A pleasantly warm, mid-registered, and very berryish confection by Miller Harris, Myrica Muse, the latest release from the popular British house, is a lightly spiced, woody musk-vanilla with fresh notes of tangerine, pink pepper, bayberry and a very vivid strawberry that cedes gently to a base accord of amber, benzoin, and rum.

Created by perfumer Emilie Bouge, and described by the brand as being

” A stolen pause, enjoyed alone, quiet, elegant and in reflection for the joy to come..

Myrica Muse is one of those easygoing, medium-heat perfumes (in the mode of, say, Dior’s Eau De Dolce Vita) that work well at this time of year as we go into winter; a little tingling, perhaps, but not too spicy; present, but not overpowering (and thus perfect for the workplace); a little flirty and fruity, but not juvenile. Although I sometimes wonder who Miller Harris’ intended current audience is – the brand’s previous incarnation, under Lyn Harris, created perfumes that were far edgier, actively different and strange (both dark and transparent – think Terre De Bois), whereas the Miller Harris releases of recent years have been much sweeter and more commercial, in thicker, more vanillic and powdery releases such as Violet Ida, Blousy and Brighton Rock,; yetthe brand still has an intrinsic appeal. ( I fell in love, eventually, with the tulip-inked saffron and cinnamon Bertrand Duchaufour oddness that is Tender. )

I can see Myrica Muse doing well here in Japan (the genus myrica refers to a variety of medicinally used berries such as myrtle and bay as is quite an appealing concept), in a place where perfumes with a woodier, but not oud-threatening, vibe, are quite popular. As a bay lover myself (coincidentally, the neighbours across the road recently felled the beautiful bay tree out on the street that I have been surreptitously pinching leaves from at night for years to put in chicken and vegetable stews – I was actually planning to do a piece called Levelling The Laurel ; the other night, seeing that the precious leaves would just go to waste and be discarded in Wednesday’s biotrash, I quietly carted off whole bayleaf branches that are now drying nicely in our kitchen).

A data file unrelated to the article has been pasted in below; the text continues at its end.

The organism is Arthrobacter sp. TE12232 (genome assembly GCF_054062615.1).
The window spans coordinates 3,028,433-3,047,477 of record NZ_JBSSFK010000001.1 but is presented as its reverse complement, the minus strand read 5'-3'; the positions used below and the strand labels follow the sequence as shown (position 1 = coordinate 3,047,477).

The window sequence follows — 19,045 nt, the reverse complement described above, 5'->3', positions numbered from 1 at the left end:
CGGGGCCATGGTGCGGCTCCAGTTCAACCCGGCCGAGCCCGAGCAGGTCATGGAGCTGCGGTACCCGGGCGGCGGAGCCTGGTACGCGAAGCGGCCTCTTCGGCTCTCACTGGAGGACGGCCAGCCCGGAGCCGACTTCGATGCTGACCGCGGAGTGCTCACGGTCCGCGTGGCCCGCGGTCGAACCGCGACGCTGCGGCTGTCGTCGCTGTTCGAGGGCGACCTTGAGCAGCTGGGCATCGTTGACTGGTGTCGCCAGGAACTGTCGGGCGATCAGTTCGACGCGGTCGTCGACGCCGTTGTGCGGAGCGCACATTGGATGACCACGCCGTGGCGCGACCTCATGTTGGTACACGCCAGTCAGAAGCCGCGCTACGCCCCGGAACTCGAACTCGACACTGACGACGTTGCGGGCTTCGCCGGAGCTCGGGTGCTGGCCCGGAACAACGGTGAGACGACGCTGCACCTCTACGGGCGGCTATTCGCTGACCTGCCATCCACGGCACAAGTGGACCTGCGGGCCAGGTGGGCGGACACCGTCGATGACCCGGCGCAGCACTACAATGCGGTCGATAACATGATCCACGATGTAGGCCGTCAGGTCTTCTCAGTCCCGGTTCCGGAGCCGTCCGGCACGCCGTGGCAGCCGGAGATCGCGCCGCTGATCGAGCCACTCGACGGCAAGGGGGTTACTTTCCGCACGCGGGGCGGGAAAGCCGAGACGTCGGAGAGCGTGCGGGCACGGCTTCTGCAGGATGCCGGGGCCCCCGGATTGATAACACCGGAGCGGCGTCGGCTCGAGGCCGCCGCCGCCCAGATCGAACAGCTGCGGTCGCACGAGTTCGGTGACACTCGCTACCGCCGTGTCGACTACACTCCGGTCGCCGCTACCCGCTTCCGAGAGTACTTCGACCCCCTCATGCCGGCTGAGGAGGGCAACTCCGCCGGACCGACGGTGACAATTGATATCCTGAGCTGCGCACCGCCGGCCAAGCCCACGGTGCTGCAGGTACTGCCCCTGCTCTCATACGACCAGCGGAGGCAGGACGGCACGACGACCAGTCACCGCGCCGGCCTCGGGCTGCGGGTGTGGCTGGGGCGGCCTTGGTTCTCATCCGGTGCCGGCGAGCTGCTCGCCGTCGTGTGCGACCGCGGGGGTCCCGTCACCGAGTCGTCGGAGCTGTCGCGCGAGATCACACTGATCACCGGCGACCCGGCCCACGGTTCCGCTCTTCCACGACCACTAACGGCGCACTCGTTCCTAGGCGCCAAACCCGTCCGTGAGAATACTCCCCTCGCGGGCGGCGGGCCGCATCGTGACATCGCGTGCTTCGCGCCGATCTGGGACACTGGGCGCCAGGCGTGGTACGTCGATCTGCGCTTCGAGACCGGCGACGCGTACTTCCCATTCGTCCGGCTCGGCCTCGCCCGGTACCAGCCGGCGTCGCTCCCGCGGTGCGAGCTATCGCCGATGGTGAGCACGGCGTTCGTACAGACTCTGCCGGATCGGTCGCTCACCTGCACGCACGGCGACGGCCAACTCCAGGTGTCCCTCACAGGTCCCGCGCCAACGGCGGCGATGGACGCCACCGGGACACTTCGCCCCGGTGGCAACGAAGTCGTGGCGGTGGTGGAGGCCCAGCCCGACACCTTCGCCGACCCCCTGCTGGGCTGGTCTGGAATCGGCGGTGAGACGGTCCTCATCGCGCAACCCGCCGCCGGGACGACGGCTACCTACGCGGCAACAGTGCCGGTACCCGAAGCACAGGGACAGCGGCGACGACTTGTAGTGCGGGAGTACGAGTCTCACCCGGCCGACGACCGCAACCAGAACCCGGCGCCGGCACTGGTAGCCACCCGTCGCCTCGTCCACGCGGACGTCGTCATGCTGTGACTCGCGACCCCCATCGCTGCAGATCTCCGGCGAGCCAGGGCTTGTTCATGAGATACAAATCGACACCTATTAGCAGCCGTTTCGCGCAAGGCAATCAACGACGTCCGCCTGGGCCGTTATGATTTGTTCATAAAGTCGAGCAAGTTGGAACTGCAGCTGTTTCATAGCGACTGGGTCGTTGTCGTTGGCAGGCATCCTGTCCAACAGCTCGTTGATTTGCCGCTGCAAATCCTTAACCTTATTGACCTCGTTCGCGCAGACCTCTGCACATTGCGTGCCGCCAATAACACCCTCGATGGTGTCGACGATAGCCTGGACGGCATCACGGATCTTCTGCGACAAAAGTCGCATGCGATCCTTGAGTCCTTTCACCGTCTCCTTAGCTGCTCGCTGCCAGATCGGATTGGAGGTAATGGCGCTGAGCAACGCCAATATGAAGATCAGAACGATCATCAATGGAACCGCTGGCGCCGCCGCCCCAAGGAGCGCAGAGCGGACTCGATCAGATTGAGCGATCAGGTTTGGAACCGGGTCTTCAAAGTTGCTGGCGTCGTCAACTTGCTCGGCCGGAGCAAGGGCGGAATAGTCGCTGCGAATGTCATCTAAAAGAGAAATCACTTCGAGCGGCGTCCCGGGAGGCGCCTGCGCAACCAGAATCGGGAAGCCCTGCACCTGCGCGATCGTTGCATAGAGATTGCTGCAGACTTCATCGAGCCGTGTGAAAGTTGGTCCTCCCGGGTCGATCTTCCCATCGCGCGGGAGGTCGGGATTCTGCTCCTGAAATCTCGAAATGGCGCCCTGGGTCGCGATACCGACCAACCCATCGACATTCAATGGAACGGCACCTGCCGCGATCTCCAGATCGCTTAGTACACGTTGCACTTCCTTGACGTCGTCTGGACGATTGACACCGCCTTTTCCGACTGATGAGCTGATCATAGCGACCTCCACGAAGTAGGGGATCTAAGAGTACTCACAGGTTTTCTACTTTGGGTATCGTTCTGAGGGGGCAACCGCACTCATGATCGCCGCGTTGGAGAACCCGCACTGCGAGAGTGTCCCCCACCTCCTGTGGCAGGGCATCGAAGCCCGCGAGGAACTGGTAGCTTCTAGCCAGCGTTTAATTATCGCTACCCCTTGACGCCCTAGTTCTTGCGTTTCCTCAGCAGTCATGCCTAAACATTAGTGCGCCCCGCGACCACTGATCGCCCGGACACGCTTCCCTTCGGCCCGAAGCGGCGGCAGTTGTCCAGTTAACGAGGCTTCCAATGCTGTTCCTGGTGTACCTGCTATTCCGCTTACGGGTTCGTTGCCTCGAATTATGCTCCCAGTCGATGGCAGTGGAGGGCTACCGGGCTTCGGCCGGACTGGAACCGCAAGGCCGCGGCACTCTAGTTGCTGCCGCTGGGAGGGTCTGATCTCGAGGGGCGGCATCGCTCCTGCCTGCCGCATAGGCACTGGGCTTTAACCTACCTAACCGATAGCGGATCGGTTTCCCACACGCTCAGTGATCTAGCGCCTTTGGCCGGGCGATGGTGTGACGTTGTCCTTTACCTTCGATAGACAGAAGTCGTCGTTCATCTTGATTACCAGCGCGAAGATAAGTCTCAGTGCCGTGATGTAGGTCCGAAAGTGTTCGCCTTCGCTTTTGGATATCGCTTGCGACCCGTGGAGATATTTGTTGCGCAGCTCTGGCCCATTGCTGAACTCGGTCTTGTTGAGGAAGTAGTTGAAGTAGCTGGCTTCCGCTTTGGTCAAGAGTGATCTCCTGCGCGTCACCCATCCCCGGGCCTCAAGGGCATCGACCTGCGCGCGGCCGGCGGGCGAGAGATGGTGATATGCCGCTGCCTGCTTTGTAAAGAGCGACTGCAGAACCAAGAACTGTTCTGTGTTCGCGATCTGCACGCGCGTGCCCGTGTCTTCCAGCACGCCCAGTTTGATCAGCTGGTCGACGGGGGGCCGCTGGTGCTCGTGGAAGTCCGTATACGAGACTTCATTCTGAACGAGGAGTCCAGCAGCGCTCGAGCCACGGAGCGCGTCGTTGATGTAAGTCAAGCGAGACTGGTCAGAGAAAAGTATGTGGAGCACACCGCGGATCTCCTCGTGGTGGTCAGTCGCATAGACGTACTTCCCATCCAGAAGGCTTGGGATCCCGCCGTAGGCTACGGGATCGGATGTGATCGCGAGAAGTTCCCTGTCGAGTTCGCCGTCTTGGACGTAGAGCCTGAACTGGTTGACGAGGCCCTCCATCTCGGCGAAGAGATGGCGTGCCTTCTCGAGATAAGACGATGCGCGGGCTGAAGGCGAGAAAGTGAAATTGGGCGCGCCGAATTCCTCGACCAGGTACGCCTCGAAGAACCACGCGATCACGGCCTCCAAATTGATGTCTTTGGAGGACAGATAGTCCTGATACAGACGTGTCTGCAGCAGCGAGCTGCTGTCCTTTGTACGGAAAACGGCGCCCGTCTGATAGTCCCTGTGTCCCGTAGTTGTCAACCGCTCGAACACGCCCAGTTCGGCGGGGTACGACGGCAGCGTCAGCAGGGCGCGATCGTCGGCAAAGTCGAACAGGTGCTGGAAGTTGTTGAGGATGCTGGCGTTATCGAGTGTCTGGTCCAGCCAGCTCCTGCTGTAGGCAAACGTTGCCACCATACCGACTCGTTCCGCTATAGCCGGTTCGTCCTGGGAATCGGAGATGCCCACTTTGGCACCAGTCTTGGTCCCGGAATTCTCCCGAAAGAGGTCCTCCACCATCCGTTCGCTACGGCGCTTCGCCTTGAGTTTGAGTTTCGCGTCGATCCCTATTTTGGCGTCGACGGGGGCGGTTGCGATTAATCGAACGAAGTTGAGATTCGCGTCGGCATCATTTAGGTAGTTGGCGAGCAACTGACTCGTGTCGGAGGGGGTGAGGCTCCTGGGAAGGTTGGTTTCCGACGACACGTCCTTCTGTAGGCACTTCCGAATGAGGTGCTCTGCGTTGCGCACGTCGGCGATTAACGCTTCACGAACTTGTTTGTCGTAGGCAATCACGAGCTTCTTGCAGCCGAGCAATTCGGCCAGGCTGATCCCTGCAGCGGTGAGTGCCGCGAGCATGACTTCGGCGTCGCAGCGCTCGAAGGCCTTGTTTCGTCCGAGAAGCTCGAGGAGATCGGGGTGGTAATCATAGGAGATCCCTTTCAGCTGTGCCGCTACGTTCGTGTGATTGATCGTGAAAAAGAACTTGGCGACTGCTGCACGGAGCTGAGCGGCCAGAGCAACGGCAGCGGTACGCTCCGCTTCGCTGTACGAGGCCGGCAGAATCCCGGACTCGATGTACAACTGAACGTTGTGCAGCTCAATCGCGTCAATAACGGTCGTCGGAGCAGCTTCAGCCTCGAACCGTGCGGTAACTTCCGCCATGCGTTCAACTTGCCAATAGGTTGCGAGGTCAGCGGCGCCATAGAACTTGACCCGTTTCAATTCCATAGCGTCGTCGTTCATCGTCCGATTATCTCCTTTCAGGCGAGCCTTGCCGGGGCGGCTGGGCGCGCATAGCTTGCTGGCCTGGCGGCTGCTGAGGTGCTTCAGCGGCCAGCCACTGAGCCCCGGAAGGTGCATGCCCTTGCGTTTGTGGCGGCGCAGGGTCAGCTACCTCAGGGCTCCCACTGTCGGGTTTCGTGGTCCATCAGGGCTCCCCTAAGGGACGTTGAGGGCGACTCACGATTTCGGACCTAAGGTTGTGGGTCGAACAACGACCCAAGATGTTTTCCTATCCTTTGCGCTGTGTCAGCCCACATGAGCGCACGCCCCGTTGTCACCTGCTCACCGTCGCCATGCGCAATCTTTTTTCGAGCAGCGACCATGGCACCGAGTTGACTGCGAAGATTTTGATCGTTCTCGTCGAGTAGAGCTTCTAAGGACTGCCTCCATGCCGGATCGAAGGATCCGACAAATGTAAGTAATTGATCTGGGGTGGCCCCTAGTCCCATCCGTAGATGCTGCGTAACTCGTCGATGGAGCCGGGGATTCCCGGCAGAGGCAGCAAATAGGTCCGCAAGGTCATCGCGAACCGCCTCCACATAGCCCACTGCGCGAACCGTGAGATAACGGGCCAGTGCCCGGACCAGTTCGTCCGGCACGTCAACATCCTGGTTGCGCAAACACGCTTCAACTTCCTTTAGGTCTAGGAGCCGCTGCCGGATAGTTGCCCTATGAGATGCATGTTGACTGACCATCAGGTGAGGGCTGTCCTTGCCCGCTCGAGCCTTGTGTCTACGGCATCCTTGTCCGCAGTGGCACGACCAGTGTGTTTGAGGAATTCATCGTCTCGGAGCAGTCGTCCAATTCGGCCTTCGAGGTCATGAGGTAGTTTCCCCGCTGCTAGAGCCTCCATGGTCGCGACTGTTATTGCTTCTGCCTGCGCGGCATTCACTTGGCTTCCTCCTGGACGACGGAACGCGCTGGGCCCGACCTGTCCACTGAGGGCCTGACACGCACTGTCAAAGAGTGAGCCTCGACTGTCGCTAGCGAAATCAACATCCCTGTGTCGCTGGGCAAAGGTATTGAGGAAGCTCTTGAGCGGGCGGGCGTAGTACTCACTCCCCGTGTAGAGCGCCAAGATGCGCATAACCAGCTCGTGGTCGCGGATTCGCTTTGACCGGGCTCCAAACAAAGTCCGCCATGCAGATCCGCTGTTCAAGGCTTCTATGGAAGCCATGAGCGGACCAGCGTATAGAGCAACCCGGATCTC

I would have liked a little more herbal depth; more contrast with the fruit and flowers, and definitely a more pronounced note of bay, which provides a fuzzy backdrop in the perfume here, but is not directly tangible.

Then again, it’s often difficult to satisfy the more demanding perfumistas such as myself in tandem with the casually browsing man or woman on the street : our wants and needs are probably slightly different. I must say though that the overall ‘kind and positive aura’ this scent gives off – an unseamed, general sweetness that I was quite pleased to walk back into the room for – worked rather well on the D, who has taken to wearing many different kinds of perfumes recently that stray slightly outside his comfort zone (he is quite adventurous in this regard and was open to this one immediately). As the current balmy Autumn weather falls to a late Autumn chill, I can easily imagine Myrica Muse – worn lightly on a scarf or under a sweater – as the breath becomes gradually more visible in the city night air and you cup your hands to your face at the chosen meeting spot, being an optimistic, heartlifting buffer to the cold.


Filed under Flowers


  1. I have never seen Miller Harris fragrances on offer anywhere except online. I too am a laurel lover and wish bay leaves were used more often in modern perfumery. The California Bay tree has a very similar scent to the Greek Laurel and reminds me of breezes on the Pacific coast.
    My 2019 bottle of JM Bay & Blackberry has sadly devolved into something that smells like celery and grapefruit. I think I’m done with Jo Malone perfumes, seems overpriced for a product so cheaply packaged and short lived.

  2. This sounds lovely. I wish I had given Miller Harris fragrances more attention when Lyn Harris was actually at the helm creating them. I just never bothered, and there were some great ones I missed out on.

Leave a Reply

Fill in your details below or click an icon to log in: Logo

You are commenting using your account. Log Out /  Change )

Facebook photo

You are commenting using your Facebook account. Log Out /  Change )

Connecting to %s